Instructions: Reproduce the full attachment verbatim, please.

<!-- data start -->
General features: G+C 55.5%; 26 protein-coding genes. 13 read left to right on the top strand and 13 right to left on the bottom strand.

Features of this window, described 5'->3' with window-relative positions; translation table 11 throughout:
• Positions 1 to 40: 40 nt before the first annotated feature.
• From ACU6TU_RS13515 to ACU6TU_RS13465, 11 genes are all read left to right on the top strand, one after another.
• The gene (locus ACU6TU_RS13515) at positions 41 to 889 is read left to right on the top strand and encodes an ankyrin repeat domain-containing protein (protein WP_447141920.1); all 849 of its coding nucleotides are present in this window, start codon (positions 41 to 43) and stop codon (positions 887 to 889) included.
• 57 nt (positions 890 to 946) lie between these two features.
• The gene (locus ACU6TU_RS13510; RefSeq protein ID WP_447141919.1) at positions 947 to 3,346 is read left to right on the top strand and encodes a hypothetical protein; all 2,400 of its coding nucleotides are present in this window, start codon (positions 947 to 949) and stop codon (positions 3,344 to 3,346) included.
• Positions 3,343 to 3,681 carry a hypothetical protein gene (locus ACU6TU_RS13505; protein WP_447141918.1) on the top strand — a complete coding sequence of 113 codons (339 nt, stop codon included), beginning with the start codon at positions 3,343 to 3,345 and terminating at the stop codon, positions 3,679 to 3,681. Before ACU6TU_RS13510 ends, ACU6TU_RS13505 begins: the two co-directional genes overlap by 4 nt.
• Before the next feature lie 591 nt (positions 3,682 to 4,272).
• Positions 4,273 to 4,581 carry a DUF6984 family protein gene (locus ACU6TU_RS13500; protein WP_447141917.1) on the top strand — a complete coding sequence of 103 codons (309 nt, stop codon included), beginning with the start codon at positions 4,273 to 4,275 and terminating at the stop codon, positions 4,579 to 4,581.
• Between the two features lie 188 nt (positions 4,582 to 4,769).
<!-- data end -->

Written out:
General features: G+C 55.5%; 26 protein-coding genes. 13 read left to right on the top strand and 13 right to left on the bottom strand.

Features of this window, described 5'->3' with window-relative positions; translation table 11 throughout:
• Positions 1 to 40: 40 nt before the first annotated feature.
• From ACU6TU_RS13515 to ACU6TU_RS13465, 11 genes are all read left to right on the top strand, one after another.
• The gene (locus ACU6TU_RS13515) at positions 41 to 889 is read left to right on the top strand and encodes an ankyrin repeat domain-containing protein (protein WP_447141920.1); all 849 of its coding nucleotides are present in this window, start codon (positions 41 to 43) and stop codon (positions 887 to 889) included.
• 57 nt (positions 890 to 946) lie between these two features.
• The gene (locus ACU6TU_RS13510; RefSeq protein ID WP_447141919.1) at positions 947 to 3,346 is read left to right on the top strand and encodes a hypothetical protein; all 2,400 of its coding nucleotides are present in this window, start codon (positions 947 to 949) and stop codon (positions 3,344 to 3,346) included.
• Positions 3,343 to 3,681 carry a hypothetical protein gene (locus ACU6TU_RS13505; protein WP_447141918.1) on the top strand — a complete coding sequence of 113 codons (339 nt, stop codon included), beginning with the start codon at positions 3,343 to 3,345 and terminating at the stop codon, positions 3,679 to 3,681. Before ACU6TU_RS13510 ends, ACU6TU_RS13505 begins: the two co-directional genes overlap by 4 nt.
• Before the next feature lie 591 nt (positions 3,682 to 4,272).
• Positions 4,273 to 4,581 carry a DUF6984 family protein gene (locus ACU6TU_RS13500; protein WP_447141917.1) on the top strand — a complete coding sequence of 103 codons (309 nt, stop codon included), beginning with the start codon at positions 4,273 to 4,275 and terminating at the stop codon, positions 4,579 to 4,581.
• Between the two features lie 188 nt (positions 4,582 to 4,769).